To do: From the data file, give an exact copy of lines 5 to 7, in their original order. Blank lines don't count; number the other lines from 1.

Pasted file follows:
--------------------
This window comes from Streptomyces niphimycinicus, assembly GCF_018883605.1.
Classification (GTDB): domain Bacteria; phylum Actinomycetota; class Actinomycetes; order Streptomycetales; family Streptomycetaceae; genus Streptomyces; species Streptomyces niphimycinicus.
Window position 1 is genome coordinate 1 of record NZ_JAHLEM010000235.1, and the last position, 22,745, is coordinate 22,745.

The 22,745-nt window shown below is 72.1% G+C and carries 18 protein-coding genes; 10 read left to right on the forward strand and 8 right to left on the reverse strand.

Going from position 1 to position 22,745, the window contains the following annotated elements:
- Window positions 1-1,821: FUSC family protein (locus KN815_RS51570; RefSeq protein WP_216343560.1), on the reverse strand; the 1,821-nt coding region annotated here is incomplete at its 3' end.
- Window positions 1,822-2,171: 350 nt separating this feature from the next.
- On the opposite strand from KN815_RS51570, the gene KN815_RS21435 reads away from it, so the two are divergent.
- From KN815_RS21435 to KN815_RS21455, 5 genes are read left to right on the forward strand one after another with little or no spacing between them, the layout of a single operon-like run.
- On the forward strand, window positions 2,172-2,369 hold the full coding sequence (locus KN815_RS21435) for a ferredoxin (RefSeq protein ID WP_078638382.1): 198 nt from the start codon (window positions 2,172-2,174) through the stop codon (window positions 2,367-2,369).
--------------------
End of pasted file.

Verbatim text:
Going from position 1 to position 22,745, the window contains the following annotated elements:
- Window positions 1-1,821: FUSC family protein (locus KN815_RS51570; RefSeq protein WP_216343560.1), on the reverse strand; the 1,821-nt coding region annotated here is incomplete at its 3' end.
- Window positions 1,822-2,171: 350 nt separating this feature from the next.